Content Regulation / Censorship, Hate Speech
Norwood v. United Kingdom
Closed Mixed Outcome
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The Supreme Court of Denmark found a Danish politician guilty of violating Section 266(b) of Danish Criminal Code for his comments toward Danish Muslims. Mogens Glistrup, a Danish politician and the founder of the Progress Party, appeared on a live television program in 1997 and expressed degrading statements toward the Muslim population in Denmark. The Court noted that public dissemination of insulting or degrading statements against a group of people on account of its race, colour, national or ethnic origin, religion, or sexual inclination violates Section 266(b). Although politicians enjoy an extensive right to freedom of expression, the Court reasoned that this right must be balanced with other human rights such as the right to protect religion from degrading sentiments. Hence, Glistrup was sentenced to seven-day imprisonment.
Mogens Glistrup was considered a controversial Danish politician in the late 1990s. During a debate show broadcasted on live television in 1997, Glistrup stated that “no one has explained what kind of world crime Muhamedanism [Islam] is,” and “anyone who has studied Muhamedanism know that they are only here to ingratiate themselves until they are strong enough to execute us.” He went further as to say that Muslims in Denmark “must go” because they pose real danger.
The government later charged him with violating Section 266(b) of Denmark’s Criminal Code, which imposes a fine or maximum of two-year imprisonment against “[a]ny person who, publicly or with the intention of wider dissemination, makes a statement or imparts other information by which a group of people are threatened, insulted or degraded on account of their race, colour, national or ethnic origin, religion, or sexual inclination.”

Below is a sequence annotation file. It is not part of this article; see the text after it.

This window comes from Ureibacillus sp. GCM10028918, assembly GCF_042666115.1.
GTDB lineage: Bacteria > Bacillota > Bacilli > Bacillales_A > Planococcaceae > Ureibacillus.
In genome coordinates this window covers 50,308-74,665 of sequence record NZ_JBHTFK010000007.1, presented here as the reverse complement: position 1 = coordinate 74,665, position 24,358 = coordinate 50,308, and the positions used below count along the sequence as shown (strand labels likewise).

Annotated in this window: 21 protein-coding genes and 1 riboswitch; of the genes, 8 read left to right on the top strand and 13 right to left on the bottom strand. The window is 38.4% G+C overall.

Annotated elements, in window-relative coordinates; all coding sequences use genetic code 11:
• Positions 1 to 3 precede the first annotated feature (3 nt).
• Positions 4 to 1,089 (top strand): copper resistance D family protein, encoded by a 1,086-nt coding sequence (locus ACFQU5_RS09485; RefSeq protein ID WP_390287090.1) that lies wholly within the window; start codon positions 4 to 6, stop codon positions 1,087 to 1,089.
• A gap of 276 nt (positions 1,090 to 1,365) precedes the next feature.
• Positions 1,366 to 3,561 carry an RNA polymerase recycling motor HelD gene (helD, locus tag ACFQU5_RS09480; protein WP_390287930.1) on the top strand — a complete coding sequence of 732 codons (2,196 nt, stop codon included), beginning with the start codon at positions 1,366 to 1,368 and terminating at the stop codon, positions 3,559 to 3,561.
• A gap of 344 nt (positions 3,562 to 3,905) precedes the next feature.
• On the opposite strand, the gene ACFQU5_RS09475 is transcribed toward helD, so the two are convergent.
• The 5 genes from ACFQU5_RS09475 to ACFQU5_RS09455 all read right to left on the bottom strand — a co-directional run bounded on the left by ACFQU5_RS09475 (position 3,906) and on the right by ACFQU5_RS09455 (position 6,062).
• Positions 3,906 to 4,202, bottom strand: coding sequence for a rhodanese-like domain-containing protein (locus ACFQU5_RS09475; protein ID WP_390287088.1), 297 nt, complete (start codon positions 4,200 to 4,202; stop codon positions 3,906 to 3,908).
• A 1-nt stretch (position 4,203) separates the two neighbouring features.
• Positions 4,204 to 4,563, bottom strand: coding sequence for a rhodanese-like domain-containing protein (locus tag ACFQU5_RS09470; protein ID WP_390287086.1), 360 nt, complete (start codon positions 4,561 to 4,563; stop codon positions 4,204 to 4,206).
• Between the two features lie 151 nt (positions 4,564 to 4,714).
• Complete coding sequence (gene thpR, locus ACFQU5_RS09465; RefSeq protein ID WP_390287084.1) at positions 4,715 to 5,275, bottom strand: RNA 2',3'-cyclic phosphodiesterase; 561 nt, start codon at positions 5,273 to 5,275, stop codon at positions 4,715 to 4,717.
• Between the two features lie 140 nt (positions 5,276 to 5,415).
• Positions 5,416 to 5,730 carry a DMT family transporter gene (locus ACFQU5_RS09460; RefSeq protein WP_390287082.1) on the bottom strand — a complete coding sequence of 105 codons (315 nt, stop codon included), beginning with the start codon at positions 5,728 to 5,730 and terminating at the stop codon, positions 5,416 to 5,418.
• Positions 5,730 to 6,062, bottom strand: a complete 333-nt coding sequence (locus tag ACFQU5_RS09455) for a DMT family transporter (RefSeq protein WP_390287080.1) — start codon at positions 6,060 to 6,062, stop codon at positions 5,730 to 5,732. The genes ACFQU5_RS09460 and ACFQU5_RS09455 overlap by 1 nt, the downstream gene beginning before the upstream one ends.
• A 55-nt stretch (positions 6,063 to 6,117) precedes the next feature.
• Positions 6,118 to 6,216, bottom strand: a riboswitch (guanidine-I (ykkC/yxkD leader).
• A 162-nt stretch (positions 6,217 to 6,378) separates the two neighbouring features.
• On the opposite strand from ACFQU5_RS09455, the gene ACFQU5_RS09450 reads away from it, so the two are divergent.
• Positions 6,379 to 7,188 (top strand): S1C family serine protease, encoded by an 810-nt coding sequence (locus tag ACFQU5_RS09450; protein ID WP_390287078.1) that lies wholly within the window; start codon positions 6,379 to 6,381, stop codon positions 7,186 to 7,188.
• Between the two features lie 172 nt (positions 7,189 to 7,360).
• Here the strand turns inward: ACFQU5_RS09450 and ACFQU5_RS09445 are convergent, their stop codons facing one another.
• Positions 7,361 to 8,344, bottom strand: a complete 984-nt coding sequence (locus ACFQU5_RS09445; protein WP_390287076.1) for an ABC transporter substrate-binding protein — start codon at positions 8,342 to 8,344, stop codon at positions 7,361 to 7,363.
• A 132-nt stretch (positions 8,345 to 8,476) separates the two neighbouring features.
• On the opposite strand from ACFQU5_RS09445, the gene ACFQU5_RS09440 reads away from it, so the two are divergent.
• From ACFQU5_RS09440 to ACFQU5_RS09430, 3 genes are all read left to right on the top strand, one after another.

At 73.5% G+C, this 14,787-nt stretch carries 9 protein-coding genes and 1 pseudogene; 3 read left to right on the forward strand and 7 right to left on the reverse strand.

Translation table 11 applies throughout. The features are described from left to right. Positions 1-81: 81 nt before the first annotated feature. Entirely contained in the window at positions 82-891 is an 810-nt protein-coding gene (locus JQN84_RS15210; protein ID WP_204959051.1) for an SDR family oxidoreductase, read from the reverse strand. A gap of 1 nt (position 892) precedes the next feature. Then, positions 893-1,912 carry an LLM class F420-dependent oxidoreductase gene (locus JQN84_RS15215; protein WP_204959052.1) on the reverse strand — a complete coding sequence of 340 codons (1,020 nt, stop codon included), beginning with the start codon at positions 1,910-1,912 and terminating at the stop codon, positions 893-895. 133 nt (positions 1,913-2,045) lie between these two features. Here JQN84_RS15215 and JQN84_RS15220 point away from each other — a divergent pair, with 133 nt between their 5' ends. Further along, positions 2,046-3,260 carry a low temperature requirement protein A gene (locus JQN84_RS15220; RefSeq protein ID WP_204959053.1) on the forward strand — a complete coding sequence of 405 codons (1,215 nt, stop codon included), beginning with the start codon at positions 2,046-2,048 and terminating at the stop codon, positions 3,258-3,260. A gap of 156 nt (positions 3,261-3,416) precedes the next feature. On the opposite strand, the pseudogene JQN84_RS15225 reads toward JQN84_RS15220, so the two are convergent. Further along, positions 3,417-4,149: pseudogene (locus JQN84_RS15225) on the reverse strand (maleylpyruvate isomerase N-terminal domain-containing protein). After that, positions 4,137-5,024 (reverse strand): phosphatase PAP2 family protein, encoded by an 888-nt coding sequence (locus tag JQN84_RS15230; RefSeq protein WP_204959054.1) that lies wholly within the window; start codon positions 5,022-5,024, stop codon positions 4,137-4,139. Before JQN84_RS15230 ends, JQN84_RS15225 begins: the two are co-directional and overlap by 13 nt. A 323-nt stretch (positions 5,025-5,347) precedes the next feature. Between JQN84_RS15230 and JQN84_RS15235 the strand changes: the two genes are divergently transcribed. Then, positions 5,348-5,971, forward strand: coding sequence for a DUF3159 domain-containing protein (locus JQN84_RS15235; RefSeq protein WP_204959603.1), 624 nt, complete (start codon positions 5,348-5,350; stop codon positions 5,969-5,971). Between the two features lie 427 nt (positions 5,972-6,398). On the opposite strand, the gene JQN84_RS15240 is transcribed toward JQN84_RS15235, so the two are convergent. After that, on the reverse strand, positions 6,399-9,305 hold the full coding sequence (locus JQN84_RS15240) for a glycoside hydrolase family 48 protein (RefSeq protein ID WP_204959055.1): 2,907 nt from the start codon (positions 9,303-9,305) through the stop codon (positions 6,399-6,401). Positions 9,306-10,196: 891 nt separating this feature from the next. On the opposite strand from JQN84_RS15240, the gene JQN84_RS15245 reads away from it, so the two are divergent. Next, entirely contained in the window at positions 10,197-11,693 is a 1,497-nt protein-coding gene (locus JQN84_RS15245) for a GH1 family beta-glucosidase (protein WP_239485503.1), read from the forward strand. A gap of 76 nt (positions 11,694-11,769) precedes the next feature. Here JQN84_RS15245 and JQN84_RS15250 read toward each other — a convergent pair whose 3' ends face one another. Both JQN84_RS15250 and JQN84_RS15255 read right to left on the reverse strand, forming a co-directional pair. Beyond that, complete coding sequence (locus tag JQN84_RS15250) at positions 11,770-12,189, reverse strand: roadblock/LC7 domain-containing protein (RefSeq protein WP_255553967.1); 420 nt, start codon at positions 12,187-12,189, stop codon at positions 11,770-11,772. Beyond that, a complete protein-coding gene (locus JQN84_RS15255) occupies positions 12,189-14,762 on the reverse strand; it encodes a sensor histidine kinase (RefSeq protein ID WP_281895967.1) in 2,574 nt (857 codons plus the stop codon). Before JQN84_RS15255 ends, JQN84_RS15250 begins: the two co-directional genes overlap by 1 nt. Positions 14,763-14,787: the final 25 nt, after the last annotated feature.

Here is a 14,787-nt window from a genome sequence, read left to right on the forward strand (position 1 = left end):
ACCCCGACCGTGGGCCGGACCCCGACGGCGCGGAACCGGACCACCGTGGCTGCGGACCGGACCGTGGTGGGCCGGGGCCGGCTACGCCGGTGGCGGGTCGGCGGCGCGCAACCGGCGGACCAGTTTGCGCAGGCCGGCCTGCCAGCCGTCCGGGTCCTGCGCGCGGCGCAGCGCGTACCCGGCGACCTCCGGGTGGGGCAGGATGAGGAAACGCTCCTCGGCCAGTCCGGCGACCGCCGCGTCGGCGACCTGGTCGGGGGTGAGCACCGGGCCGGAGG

Glistrup argued that his statements were not degrading and that they were based on history and science expressed in a political debate. Furthermore, he claimed that his conviction would be a violation of the European Convention Human Rights’ guarantee of the right to freedom of expression.
The Supreme Court of Denmark delivered a unanimous decision.
The main issue before the Court was whether Glistrup violated Section 266(b) of Danish Criminal Code by making degrading statements about Danish Muslims on live television program.
Glistrup contended that his statements were made in a political context and should be protected under the fundamental right to freedom of expression. The Court, however, noted that his statements contained a clear message that Muslims “intend to castrate and kill the Danish general population, as soon as they become numerous enough to complete such extermination process.” It found that Glistrup purposefully subjected the Muslim population “to hatred based on their faith and origin. Thus, [his] opinions were manifestly insulting and degrading to this population.”
The Court emphasized that politicians have an “extensive right to freedom of expression concerning controversial affairs,” and that the “right to freedom of expression is fundamental in a democratic society,” but noted that the right must be exercised with necessary respect to other human rights, i.e., the right to protect religion from discriminating and degrading statements.
Accordingly, the Supreme Court of Denmark unanimously found Glistrup guilty of violating Section 266(b) and sentenced him to seven-day suspended imprisonment.
Decision Direction indicates whether the decision expands or contracts expression based on an analysis of the case.
Despite stating the importance of the right to political speech, the Danish Supreme Court imposed criminal sanctions against Glistrup for insulting and degrading expressions against Muslims.
Global Perspective demonstrates how the court’s decision was influenced by standards from one or many regions.
“Any person who, publicly or with the intention of wider dissemination, makes a statement or imparts other information by which a group of people are threatened, insulted or degraded on account of their race, colour, national or ethnic origin, religion, or sexual inclination shall be liable to a fine or to imprisonment for any term not exceeding two years.”
Case significance refers to how influential the case is and how its significance changes over time.
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